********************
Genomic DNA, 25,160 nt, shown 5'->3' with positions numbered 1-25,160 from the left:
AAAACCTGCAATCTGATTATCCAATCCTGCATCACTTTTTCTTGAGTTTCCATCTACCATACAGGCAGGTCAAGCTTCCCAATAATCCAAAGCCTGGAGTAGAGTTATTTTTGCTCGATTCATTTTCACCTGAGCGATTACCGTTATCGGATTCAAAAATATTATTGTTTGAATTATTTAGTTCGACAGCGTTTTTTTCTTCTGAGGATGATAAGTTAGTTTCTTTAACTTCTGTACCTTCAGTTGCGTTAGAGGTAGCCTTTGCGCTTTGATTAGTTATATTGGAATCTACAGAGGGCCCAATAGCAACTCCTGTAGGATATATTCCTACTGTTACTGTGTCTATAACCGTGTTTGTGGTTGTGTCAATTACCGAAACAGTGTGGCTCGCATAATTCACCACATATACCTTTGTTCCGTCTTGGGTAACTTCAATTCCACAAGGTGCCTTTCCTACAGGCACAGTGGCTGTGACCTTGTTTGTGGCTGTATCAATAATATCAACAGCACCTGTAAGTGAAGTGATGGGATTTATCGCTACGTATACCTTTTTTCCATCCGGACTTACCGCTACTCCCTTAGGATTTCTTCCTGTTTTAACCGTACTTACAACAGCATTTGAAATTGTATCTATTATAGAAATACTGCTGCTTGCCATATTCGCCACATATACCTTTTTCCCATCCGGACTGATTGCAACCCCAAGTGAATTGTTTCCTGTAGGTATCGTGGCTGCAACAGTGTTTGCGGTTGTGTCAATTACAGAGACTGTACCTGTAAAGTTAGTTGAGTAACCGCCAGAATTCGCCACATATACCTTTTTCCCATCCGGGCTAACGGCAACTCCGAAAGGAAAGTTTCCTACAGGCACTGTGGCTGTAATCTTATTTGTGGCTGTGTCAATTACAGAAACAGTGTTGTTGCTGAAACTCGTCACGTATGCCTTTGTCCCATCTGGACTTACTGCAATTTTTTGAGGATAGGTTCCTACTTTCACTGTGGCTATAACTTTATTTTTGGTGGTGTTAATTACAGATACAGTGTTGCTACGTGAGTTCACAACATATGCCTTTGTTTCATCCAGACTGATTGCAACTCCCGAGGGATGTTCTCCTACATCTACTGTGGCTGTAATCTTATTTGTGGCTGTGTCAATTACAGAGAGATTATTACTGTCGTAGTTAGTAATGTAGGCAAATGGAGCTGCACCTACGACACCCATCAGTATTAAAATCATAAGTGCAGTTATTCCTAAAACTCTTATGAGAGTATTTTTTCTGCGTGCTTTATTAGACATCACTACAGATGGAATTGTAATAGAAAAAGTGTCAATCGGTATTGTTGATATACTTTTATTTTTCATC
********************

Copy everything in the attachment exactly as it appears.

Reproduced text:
Genomic DNA, 25,160 nt, shown 5'->3' with positions numbered 1-25,160 from the left:
AAAACCTGCAATCTGATTATCCAATCCTGCATCACTTTTTCTTGAGTTTCCATCTACCATACAGGCAGGTCAAGCTTCCCAATAATCCAAAGCCTGGAGTAGAGTTATTTTTGCTCGATTCATTTTCACCTGAGCGATTACCGTTATCGGATTCAAAAATATTATTGTTTGAATTATTTAGTTCGACAGCGTTTTTTTCTTCTGAGGATGATAAGTTAGTTTCTTTAACTTCTGTACCTTCAGTTGCGTTAGAGGTAGCCTTTGCGCTTTGATTAGTTATATTGGAATCTACAGAGGGCCCAATAGCAACTCCTGTAGGATATATTCCTACTGTTACTGTGTCTATAACCGTGTTTGTGGTTGTGTCAATTACCGAAACAGTGTGGCTCGCATAATTCACCACATATACCTTTGTTCCGTCTTGGGTAACTTCAATTCCACAAGGTGCCTTTCCTACAGGCACAGTGGCTGTGACCTTGTTTGTGGCTGTATCAATAATATCAACAGCACCTGTAAGTGAAGTGATGGGATTTATCGCTACGTATACCTTTTTTCCATCCGGACTTACCGCTACTCCCTTAGGATTTCTTCCTGTTTTAACCGTACTTACAACAGCATTTGAAATTGTATCTATTATAGAAATACTGCTGCTTGCCATATTCGCCACATATACCTTTTTCCCATCCGGACTGATTGCAACCCCAAGTGAATTGTTTCCTGTAGGTATCGTGGCTGCAACAGTGTTTGCGGTTGTGTCAATTACAGAGACTGTACCTGTAAAGTTAGTTGAGTAACCGCCAGAATTCGCCACATATACCTTTTTCCCATCCGGGCTAACGGCAACTCCGAAAGGAAAGTTTCCTACAGGCACTGTGGCTGTAATCTTATTTGTGGCTGTGTCAATTACAGAAACAGTGTTGTTGCTGAAACTCGTCACGTATGCCTTTGTCCCATCTGGACTTACTGCAATTTTTTGAGGATAGGTTCCTACTTTCACTGTGGCTATAACTTTATTTTTGGTGGTGTTAATTACAGATACAGTGTTGCTACGTGAGTTCACAACATATGCCTTTGTTTCATCCAGACTGATTGCAACTCCCGAGGGATGTTCTCCTACATCTACTGTGGCTGTAATCTTATTTGTGGCTGTGTCAATTACAGAGAGATTATTACTGTCGTAGTTAGTAATGTAGGCAAATGGAGCTGCACCTACGACACCCATCAGTATTAAAATCATAAGTGCAGTTATTCCTAAAACTCTTATGAGAGTATTTTTTCTGCGTGCTTTATTAGACATCACTACAGATGGAATTGTAATAGAAAAAGTGTCAATCGGTATTGTTGATATACTTTTATTTTTCATC